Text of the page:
KIN 312 Wu Fall 2016 week 8 Attention Lecture Notes
KIN 312 Wu Fall 2016 week 8 Attention Lecture Notes KIN 312
Long Beach State
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This 3 page Class Notes was uploaded by Natalie Wong on Friday October 14, 2016. The Class Notes belongs to KIN 312 at California State University Long Beach taught by Wilbur Wu in Fall 2016. Since its upload, it has received 18 views. For similar materials see Motor Control in Kinesiology at California State University Long Beach.
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Date Created: 10/14/16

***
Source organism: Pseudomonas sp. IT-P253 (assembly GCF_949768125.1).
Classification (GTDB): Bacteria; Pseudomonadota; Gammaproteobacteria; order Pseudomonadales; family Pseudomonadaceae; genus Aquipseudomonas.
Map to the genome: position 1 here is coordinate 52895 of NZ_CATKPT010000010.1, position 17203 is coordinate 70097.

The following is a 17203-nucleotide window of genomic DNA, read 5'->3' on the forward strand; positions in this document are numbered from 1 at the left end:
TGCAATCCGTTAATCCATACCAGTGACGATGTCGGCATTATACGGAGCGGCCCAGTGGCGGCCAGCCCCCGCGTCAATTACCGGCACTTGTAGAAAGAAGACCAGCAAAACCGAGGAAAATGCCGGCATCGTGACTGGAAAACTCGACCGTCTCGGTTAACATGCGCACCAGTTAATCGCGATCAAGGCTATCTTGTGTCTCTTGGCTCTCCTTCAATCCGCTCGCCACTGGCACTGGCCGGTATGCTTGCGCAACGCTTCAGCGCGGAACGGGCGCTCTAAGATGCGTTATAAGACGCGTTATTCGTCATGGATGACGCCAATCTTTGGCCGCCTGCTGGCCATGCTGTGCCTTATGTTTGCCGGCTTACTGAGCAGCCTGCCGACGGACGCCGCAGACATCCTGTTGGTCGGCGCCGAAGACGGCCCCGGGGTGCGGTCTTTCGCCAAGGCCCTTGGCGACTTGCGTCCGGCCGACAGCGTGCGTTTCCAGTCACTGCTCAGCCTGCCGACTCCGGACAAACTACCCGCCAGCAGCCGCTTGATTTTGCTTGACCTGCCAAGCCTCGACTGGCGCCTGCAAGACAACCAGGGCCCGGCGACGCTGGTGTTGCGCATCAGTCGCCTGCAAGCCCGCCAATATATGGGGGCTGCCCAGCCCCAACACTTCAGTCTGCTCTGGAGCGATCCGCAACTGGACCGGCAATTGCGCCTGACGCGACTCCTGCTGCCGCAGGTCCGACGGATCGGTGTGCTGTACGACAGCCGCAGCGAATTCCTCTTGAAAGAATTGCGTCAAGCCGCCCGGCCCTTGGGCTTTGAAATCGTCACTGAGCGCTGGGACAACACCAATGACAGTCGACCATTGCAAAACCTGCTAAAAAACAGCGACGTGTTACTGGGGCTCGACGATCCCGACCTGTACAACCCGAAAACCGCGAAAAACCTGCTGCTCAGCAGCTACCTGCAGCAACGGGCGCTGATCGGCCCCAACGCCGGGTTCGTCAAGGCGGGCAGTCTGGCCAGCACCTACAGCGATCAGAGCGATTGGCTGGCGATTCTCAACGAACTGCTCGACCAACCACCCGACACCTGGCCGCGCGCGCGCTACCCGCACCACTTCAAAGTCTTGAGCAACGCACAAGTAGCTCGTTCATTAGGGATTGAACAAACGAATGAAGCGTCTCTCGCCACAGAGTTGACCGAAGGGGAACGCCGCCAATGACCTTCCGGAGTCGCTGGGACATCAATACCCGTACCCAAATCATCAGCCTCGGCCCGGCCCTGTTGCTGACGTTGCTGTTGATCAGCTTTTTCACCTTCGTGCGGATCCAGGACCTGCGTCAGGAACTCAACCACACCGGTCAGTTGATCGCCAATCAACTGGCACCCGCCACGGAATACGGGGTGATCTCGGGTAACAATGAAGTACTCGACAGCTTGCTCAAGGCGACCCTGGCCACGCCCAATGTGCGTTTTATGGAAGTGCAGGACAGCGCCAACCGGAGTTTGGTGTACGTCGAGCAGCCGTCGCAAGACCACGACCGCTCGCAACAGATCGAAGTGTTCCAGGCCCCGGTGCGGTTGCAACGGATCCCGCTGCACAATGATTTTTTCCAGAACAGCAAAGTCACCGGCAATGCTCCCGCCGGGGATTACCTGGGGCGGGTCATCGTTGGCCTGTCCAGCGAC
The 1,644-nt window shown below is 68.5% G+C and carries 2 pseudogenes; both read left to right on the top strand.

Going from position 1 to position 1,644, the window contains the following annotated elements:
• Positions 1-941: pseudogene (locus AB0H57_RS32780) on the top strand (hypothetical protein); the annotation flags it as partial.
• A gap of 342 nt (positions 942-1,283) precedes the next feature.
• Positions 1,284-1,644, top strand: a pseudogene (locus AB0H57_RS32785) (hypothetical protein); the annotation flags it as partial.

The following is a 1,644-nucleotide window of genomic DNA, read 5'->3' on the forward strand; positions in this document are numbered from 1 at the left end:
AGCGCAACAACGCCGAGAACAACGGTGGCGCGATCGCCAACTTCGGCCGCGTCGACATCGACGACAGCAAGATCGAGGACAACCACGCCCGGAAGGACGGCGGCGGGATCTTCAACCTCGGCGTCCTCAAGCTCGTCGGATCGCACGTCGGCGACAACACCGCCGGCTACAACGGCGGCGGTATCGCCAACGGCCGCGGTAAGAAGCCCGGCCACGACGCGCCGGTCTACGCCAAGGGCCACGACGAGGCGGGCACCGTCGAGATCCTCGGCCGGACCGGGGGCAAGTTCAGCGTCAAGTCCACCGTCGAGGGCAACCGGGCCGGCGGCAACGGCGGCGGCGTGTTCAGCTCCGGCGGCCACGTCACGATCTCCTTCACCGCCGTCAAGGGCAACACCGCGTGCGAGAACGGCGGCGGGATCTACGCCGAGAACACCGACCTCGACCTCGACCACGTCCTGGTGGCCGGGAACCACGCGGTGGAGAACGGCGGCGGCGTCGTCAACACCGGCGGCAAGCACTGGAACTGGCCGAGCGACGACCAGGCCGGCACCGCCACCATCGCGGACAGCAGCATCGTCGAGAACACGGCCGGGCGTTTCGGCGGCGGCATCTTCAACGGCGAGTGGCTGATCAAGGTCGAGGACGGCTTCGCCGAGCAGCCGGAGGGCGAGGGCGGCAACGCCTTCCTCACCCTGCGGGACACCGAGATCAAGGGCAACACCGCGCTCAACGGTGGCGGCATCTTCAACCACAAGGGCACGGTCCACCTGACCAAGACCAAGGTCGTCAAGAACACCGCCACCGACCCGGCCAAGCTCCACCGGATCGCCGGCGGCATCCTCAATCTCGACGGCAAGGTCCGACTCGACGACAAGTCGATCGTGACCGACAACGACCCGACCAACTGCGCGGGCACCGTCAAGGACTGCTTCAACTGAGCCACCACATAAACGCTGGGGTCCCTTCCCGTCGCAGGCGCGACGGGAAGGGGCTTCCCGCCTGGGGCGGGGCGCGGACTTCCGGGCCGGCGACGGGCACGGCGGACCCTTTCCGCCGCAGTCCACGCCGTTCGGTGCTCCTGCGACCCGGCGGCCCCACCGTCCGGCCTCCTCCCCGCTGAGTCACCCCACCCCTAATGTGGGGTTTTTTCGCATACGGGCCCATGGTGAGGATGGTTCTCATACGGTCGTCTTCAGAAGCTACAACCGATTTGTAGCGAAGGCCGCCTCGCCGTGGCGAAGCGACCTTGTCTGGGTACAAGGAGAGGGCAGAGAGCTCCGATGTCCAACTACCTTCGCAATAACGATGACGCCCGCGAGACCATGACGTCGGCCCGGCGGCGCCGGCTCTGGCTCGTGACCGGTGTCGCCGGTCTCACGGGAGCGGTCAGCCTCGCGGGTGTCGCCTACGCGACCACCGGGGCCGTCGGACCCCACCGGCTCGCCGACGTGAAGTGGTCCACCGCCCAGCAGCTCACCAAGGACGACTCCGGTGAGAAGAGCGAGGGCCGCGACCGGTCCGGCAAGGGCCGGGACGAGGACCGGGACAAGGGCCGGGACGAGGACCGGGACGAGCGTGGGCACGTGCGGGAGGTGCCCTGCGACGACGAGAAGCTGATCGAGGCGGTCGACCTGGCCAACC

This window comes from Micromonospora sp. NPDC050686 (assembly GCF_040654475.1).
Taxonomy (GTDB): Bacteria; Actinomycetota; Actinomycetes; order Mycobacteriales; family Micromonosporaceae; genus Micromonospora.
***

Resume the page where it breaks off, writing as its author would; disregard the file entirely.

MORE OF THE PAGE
KIN 312: Fall 2016 – Week 8 Natalie Wong ***Notes derived from Dr. Wu’s lecture PPT “Attention” I. Attention Defined o Attention (attn.) = the engagement in perceptual, cognitive, and motor activities before, during and after performing motor skills -Perceptual hearing, seeing, smelling, putting meaning behind attn. -Cognitive how we are thinking about attn. o Conscious Attn. = conscious engagement in attention activities -Verbally describe activity : · Perceptually – “I am looking at…” · Cognitively – “I am thinking about…” · Motor – “I am moving…” o NonConscious Attn. = nonconscious engagement in attention activities -When you cannot or have difficulty describing an activity -Skill performance shows evidence of attn. activity automaticity · Automaticity = don’t need to consciously think about activity (ex: walking) · Even performers who are elite in an activity might not be able to teach the said activity due to nonconscious attn. II. Limited Attn. Capacity o Key factor that influences the amount of activities people can perform simultaneously is the limits of their attn. capacity o Central Resource Theories = Group of theories developed to describe and explain this human limitation; one “supply store” (central resource) from which all attn. activities must be obtained -Views differ whether we have fixed or flexible amounts of attn. that we can give to an attn. demanding activity · Fixed = attn. capacity is always the same amount · Flexible = attn. capacity varies from situation to situation 1) Kahneman’s Flexible Central Resource Theory of Attention ~ Arousal level = excitability of person’s emotional, mental, and physiological states Influences amount of capacity available for a specific performance situation Max attn. capacity = optimum arousal level for situation ~ ArousalPerformance Relationship *Optimal arousal High level for optimal Performance performance Level Low Very Low Very High KIN 312: Fall 2016 – Week 8 Natalie Wong Arousal Level Factors that influence our allocation of attention Task demands for attention Task specific Change with learning Enduring dispositions Involuntary allocation – Cocktail Party Phenomenon (Ex: hear name called from across the room stop paying attn. to conversation) Momentary intentions Intentional allocation Arousal level influences available capacity influences attn. allocation policy (enduring dispositions or momentary intentions) influences the amount of demand of attn. a task requires 2) Multiple Resources Theory ~ Resources are available from 3 sources: Input/output modalities (vision, speech) Stages of info processing (perception, memory encoding, response output) Codes of processing information (verbal and spatial codes) ~ Current research in favor of this theory, but Kahneman’s theory is still valueable. o When can limited attn. capacity be an advantage for performing a skill? -Free thrower example fans are trying to distract the free thrower – an experienced player will not max out his attn. on the throw, so he has leftover attn. III. A Procedure to Assess Attn. Demands of Performing a Motor Skill o Dual Task Procedure -Person performs two tasks simultaneously labeled as primary (i.e. walking) and secondary (i.e. talking with someone) -Person is instructed to maintain normal performance on primary task -Secondary task performance assessed to determine attn. demands of the primary task -Ex: Juggling while playing DDR juggling is considered the primary task because its automatic due to the same pattern recurring within the task, and DDR is secondary because the pattern of feet movements is constantly changing. o Examples of Research Using the DualTask Procedure -Experiment by Geurts and Mulder (1994) “Is attn. demanded to maintain static standing balance?” – compared unilateral leg amputees with new prosthesis to nonamputees · Procedure: ~ Primary task = standing balance for 30 sec. ~ Secondary task = verbally report if addition problem sum correct or incorrect · Results: ~ Amputees had greater sways/balance checks and more mathematical errors ~ Nonamputees showed no body sway change · Conclusion: KIN 312: Fall 2016 – Week 8 Natalie Wong ~ Yes, attn. is required to maintain balance, especially for some patient populations -Experiment by Prezuhy and Etnier (2001) “Do attn. demands differ for performing various parts of a skill?” · Procedure: ~ Primary task = pitching a horseshoe ~ Secondary task = when a tone is heard, subject has to push a response button held in the nonthrowing hand – RT taken at beginning, maximum back swing, and just before release · Results: ~ RT was highest at the beginning and just before the release · Conclusion: ~ Within one action, attn. amounts differ -Cell Phone use while driving by Strayer and Johnson (2001) · When a participant engaged in cell phone conversations during a simulated driving task: ~ Missed two times more traffic signals ~ RT for responding to a red light was significantly slower than when not using a cell phone ~ No statistical difference between handheld and handsfree cell phone use ~ Missed more traffic signals and had slower RT than when listening to the radio or to a book audiotape · Cell phone use when driving a car: ~ Not legal in several countries and some parts of US ~ Quadruples risk of having an accident ~ Driving a car is a motor skill – we didn’t practice using our phones while taking driver’s ed…